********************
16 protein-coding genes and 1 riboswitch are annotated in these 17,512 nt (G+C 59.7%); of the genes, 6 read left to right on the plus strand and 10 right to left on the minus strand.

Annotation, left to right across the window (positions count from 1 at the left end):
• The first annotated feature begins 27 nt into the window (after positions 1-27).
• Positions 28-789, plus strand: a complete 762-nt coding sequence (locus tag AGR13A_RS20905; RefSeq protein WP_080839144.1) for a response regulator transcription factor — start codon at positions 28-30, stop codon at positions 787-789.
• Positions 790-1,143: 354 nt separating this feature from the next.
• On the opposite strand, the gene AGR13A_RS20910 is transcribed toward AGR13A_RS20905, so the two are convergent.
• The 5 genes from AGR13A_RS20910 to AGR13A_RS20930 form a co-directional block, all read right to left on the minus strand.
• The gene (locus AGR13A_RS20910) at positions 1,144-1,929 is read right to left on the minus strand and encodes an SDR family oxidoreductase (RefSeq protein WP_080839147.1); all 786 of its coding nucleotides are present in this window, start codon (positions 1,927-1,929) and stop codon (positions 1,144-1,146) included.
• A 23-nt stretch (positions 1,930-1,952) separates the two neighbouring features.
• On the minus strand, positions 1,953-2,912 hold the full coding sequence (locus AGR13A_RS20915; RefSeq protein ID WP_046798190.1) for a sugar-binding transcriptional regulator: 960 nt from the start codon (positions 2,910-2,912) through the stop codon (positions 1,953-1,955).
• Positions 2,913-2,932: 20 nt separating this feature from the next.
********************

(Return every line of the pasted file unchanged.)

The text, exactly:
16 protein-coding genes and 1 riboswitch are annotated in these 17,512 nt (G+C 59.7%); of the genes, 6 read left to right on the plus strand and 10 right to left on the minus strand.

Annotation, left to right across the window (positions count from 1 at the left end):
• The first annotated feature begins 27 nt into the window (after positions 1-27).
• Positions 28-789, plus strand: a complete 762-nt coding sequence (locus tag AGR13A_RS20905; RefSeq protein WP_080839144.1) for a response regulator transcription factor — start codon at positions 28-30, stop codon at positions 787-789.
• Positions 790-1,143: 354 nt separating this feature from the next.
• On the opposite strand, the gene AGR13A_RS20910 is transcribed toward AGR13A_RS20905, so the two are convergent.
• The 5 genes from AGR13A_RS20910 to AGR13A_RS20930 form a co-directional block, all read right to left on the minus strand.
• The gene (locus AGR13A_RS20910) at positions 1,144-1,929 is read right to left on the minus strand and encodes an SDR family oxidoreductase (RefSeq protein WP_080839147.1); all 786 of its coding nucleotides are present in this window, start codon (positions 1,927-1,929) and stop codon (positions 1,144-1,146) included.
• A 23-nt stretch (positions 1,930-1,952) separates the two neighbouring features.
• On the minus strand, positions 1,953-2,912 hold the full coding sequence (locus AGR13A_RS20915; RefSeq protein ID WP_046798190.1) for a sugar-binding transcriptional regulator: 960 nt from the start codon (positions 2,910-2,912) through the stop codon (positions 1,953-1,955).
• Positions 2,913-2,932: 20 nt separating this feature from the next.